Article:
Front Matter

Front Matter

Editor(s):
Richard Bird, and Milka Casanegra de Jantscher
Published Date:
September 1992
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    Improving Tax Administration In Developing Countries

    Edited by

    Richard M. Bird and

    Milka Casanegra de Jantscher

    International Monetary Fund

    1992

    © 1992 International Monetary Fund

    Cover and interior design by IMF Graphics Section

    Library of Congress Cataloging-in-Publication Data

    Improving tax administration in developing countries / Richard M. Bird and Milka Casanegra de Jantscher, editors.

    • p. cm.

    Book is based on a conference held in Segovia, Spain, June 6-7, 1991.

    • Includes bibliographical references.

    • ISBN 9781557753175

    • 1. Tax administration and procedure—Latin America—Case studies—Congresses. 2. Taxation—Latin America—Case studies—Congresses. I. Bird, Richard Miller, 1938—. II. Casanegra de Jantscher, Milka. III. International Monetary Fund.

    • HJ3374.5.I48 1992

    • 351.72’4’098—dc20

    92-34718

    CIP

    Price: US$23.00

    Address orders to:

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    Cable: Interfund

    Foreword

    It has always been a source of amazement for me to realize how many books and articles in professional journals deal with taxation. Most of these discuss various aspects of tax policy or tax law. Some of them are theoretical, others practical. For the most part they are concerned with the impact of changes in tax laws on the economy or on the income of taxpayers. Economists have developed theories that provide guidance for assessing just how good a tax system is. Somewhat surprising is how little of this writing deals specifically with ways in which taxes are administered. In fact, most public finance textbooks allocate practically no space to tax administration, assuming implicitly that the administration of tax systems is a trivial problem. Most journal articles on taxation also largely ignore issues of tax administration, and only infrequently does one find specialized writing focusing exclusively on administration problems. Yet, taxation is the art of the possible. A tax system that is not administrable is not worth much. The theoretically most perfect tax system in the world may become a bad system if the intention expressed in the law is distorted by the practice.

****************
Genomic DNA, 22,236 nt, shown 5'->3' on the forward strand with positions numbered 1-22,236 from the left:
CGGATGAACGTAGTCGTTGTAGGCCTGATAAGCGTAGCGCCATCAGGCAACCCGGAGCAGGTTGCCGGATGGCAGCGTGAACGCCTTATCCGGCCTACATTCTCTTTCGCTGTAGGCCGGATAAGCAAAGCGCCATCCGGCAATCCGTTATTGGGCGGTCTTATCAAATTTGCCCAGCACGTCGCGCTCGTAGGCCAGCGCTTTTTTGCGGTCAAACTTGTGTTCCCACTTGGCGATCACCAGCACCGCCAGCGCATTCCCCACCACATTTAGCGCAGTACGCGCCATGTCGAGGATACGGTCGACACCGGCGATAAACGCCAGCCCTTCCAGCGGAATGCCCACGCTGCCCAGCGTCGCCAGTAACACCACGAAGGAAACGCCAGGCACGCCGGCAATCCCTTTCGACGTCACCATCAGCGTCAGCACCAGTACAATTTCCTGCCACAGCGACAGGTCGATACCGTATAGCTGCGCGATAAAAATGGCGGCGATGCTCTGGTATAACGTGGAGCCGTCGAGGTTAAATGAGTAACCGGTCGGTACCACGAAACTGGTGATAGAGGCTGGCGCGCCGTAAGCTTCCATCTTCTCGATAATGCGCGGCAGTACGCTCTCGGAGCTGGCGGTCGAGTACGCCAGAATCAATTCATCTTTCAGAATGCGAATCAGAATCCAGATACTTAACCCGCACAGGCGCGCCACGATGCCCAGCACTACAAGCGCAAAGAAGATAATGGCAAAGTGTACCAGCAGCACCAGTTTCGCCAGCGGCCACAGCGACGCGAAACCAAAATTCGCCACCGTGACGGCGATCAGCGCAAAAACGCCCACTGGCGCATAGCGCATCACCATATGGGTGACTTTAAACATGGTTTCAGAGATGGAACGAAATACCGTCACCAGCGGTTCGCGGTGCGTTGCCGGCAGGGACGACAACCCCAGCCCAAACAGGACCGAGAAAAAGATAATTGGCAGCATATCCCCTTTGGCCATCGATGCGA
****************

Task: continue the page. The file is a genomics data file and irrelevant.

There may be various explanations for this lack of attention to tax administration, but probably it has much to do with the fact that an intimate knowledge of how an administration works is necessary to write about tax administration. This knowledge is only acquired by years of practical experience. Perhaps, because of training, or because of what they do, tax administrators are not inclined to generalizing from the problems they face.

    In recent years organizations such as the Inter-American Center of Tax Administrators (CIAT) and the Centre de Rencontres et d’Études des Dirigeants des Administrations Fiscales (Credaf) have started changing the situation. CIAT conferences, for example, have been addressing general administrative problems. Still, the relative balance between writing on tax policy and writing on tax administration has not yet been corrected, so that when a new book, and especially an important new book, appears, which deals exclusively with administrative issues, it should be a cause for considerable satisfaction.

    The Fiscal Affairs Department of the International Monetary Fund is one of the major centers in which tax policy and tax administration problems are discussed. The department assists many countries with advice on how to improve their administrations. Therefore, when Richard Bird and Milka Casanegra de Jantscher approached me about the project on which this book is based, I was particularly enthusiastic. I felt that a book of this kind would be extremely valuable for our work, as well as for the work of tax administrators around the world.